From the Vault...


Frank Zappa/Mothers Of Invention
"Absolutely Free"

© Rykodisc Records

Year of Release: 1967

track listing
  • Plastic People
  • The Duke Of Prunes
  • Amnesia Vivace
  • The Duke Regains
    His Chops
  • Call Any Vegetable
  • Invocation And
    Ritual Dance Of The
    Young Pumpkin
  • Soft-Sell Conclusion
  • Big Leg Emma
  • Why Dont'cha Do Me Right
  • America Drinks
  • Status Back Baby
  • Uncle Bernie's Farm
  • Son Of Suzy Creamcheese
  • Brown Shoes Don't Make It
  • America Drinks
    And Goes Home

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    Frank Zappa/Mothers Of Invention
    "Absolutely Free"

    Frank Zappa was a genius. His albums reflected the times. And for some of his albums, they may have been classic to some, and strange to others. Strange pretty much best defines his second album with his group, The Mothers Of Invention, and the album Absolutely Free, released in 1967.

    As the album begins, Plastic People is political, as it starts out as Frank Zappa as The President of The United States, singing about the ups and down of Plastic People. The Duke Of Prunes is a jazz-oriented song, yet it does feature some strange (yet unique) vocals, which merges into the next two songs, Amnesia Vivace, and The Duke Regains His Chops. (Consider this a three-song medley.)

    Call Any Vegetable is another unique song, as Zappa sings about (what else), vegetables. The yodeling at the end of this song about rudabagos is quite funny and unique. Invocation and Ritual Dance of the Young Pumpkin is a 7-minute composition that mixes rock and jazz. It features very little vocals, and throughout the ending of the song, features a 5-minute rock + jazz jam, which features horns, an instrument probably not much used back in the late Sixties rock and roll music.

    Soft-Sell Conclusion is another rock/jazz tune, as it continues the story of vegetables. Big Leg Emma features what was recorded many times by Frank Zappa -- songs with a comedical sense, both in lyrics and in sound. This one is very bouncy, and jazzy, as it tells the story about "a big dilemma, Big Leg Emma," as she was Zappa's date, until she put on weight. (To those who may think that this album may be too much to handle (hearing wise), Big Leg Emma maybe the only song those people could actually listen to and enjoy it.)

    Why Dont'cha Do Me Right is a psychedelic tune with Zappa on frog-type vocals. It's definitely psychedelic -- vocals and guitars, as this was the popular music at the time. America Drinks is another "comedical" lyric song, and like others heard on this album, it's strange, and somewhat psychedelic. Best put: It's strange. Status Back Baby is another bouncy-comedical song, but not as cooly bouncy as Big Leg Emma. It then merges into another bouncy tune, Uncle Bernie's Farm (another medley, if you want to call it). Again, it's not as bouncy as Big Leg Emma. Both songs are, again, strange.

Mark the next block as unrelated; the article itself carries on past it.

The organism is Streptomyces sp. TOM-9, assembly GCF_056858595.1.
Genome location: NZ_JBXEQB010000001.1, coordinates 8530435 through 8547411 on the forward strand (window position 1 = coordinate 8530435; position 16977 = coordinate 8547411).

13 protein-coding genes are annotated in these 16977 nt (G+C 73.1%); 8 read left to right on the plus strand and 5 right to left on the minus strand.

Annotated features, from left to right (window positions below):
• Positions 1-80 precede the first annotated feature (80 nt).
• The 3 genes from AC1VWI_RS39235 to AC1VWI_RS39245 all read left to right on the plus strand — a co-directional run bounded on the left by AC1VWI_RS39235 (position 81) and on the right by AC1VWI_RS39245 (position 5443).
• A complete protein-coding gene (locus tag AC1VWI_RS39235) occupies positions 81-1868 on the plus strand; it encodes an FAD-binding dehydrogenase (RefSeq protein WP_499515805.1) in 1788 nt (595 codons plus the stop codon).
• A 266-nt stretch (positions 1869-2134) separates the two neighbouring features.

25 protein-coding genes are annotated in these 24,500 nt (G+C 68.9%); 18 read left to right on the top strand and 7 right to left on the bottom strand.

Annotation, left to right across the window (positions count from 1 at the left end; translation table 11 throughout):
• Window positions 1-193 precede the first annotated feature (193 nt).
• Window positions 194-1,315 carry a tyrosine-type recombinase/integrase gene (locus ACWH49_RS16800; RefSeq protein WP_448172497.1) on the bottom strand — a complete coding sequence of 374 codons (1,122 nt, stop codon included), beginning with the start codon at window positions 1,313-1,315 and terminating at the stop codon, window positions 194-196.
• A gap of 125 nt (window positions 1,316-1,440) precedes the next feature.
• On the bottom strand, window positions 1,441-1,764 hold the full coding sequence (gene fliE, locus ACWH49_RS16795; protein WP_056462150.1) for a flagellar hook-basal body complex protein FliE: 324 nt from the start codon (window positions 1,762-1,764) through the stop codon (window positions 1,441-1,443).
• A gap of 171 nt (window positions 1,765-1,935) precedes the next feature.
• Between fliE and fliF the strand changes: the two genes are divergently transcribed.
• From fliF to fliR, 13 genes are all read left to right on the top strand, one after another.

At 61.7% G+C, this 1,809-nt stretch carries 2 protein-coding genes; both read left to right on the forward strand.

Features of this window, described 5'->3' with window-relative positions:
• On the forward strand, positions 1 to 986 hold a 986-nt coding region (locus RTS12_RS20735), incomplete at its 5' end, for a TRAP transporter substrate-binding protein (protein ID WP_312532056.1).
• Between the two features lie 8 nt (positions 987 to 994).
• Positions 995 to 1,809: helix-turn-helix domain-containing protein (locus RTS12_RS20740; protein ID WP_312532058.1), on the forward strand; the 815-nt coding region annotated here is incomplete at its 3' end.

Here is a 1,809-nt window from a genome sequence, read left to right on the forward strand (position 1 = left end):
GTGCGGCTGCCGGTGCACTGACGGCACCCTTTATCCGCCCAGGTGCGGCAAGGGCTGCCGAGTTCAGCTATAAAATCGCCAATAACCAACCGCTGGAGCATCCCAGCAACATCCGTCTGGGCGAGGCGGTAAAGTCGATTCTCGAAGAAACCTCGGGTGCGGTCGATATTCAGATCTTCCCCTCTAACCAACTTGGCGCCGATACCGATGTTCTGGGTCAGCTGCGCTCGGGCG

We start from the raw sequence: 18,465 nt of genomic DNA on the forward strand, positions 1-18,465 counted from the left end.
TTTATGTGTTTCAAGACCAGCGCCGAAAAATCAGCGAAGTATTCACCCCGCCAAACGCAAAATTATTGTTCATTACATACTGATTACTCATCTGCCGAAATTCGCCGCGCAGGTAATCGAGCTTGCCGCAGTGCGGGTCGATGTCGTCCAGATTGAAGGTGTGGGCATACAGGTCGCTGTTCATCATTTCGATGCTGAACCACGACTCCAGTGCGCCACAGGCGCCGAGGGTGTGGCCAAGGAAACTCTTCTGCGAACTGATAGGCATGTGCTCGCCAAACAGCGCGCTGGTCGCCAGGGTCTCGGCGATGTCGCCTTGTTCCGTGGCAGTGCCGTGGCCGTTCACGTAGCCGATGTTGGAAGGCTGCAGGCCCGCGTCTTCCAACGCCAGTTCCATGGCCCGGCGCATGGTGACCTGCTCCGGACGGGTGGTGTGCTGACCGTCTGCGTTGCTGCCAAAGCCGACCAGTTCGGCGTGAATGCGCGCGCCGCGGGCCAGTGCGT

Son Of Suzy Creamcheese is the continuing saga from Zappa's first album with The Mothers of Invention, entitled Freak Out. As the character Suzy Creamcheese continues as the band keeps asking "What's got into you?" Brown Shoes Don't Make It is another strange tune, and again, it does bring a comedical touch to it, as it changes its musical style throughout the song, featuring rock, a slice of jazz, and theatrical rock. It clocks in at just over seven minutes in length. Ending the album is another theatrical style song, as it also has a broadway touch to it, is America Drinks and Goes Home.

    Frank Zappa's music may not be for all people. Some may think he was a genius, others a demented comedian. If you're a fan of Dr. Demento, you can see the strangeness in how the mad doctor gets his musical knowledge and compare it to the music heard on Absolutely Free. Probably the most "demented" tune on Absolutely Free is the 7-minute plus Brown Shoes Don't Make It. At first some may think this album is just so bizarre, you may just want to give up on it during the first six songs or so. Especially the first 7-minute tune, Invocation And Ritual Dance Of The Young Pumpkin, where it features "speed-jazz" as if it was "thrash-speed-metal."

    But giving an overview chance in listening to this album straight through, it features jazz with rock in a unique blend, obviously unheard of back in the rock and roll days of the late psychedelic rock years of The Beatles, the early Pink Floyd, and The Jimi Hendrix Experience (to name a few). Frank Zappa's Absolutely Free may have to be listened to more than once, to get the ideas where Zappa was referring to. But all in all, it's an album that is unique, and that pretty much sums up the career of Frank Zappa, and Absolutely Free being his second chronological release, it was truly amazing how he came up with his ideas for future releases, with and without The Mothers Of Invention.

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